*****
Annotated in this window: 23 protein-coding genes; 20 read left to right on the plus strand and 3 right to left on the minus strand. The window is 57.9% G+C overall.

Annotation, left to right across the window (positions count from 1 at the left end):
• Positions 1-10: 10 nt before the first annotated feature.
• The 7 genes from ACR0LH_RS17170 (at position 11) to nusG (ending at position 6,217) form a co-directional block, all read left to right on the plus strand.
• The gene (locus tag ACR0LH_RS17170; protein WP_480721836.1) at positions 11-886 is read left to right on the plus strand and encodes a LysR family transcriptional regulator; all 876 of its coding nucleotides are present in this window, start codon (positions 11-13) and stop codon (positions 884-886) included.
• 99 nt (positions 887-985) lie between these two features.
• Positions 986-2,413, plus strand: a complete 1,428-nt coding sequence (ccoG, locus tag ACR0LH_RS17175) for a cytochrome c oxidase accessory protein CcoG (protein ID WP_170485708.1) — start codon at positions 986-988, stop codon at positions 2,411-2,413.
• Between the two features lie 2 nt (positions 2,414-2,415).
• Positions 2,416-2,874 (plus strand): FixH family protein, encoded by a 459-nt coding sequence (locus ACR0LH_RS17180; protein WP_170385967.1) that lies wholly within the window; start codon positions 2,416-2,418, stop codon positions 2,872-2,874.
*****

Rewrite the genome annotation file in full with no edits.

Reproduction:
Annotated in this window: 23 protein-coding genes; 20 read left to right on the plus strand and 3 right to left on the minus strand. The window is 57.9% G+C overall.

Annotation, left to right across the window (positions count from 1 at the left end):
• Positions 1-10: 10 nt before the first annotated feature.
• The 7 genes from ACR0LH_RS17170 (at position 11) to nusG (ending at position 6,217) form a co-directional block, all read left to right on the plus strand.
• The gene (locus tag ACR0LH_RS17170; protein WP_480721836.1) at positions 11-886 is read left to right on the plus strand and encodes a LysR family transcriptional regulator; all 876 of its coding nucleotides are present in this window, start codon (positions 11-13) and stop codon (positions 884-886) included.
• 99 nt (positions 887-985) lie between these two features.
• Positions 986-2,413, plus strand: a complete 1,428-nt coding sequence (ccoG, locus tag ACR0LH_RS17175) for a cytochrome c oxidase accessory protein CcoG (protein ID WP_170485708.1) — start codon at positions 986-988, stop codon at positions 2,411-2,413.
• Between the two features lie 2 nt (positions 2,414-2,415).
• Positions 2,416-2,874 (plus strand): FixH family protein, encoded by a 459-nt coding sequence (locus ACR0LH_RS17180; protein WP_170385967.1) that lies wholly within the window; start codon positions 2,416-2,418, stop codon positions 2,872-2,874.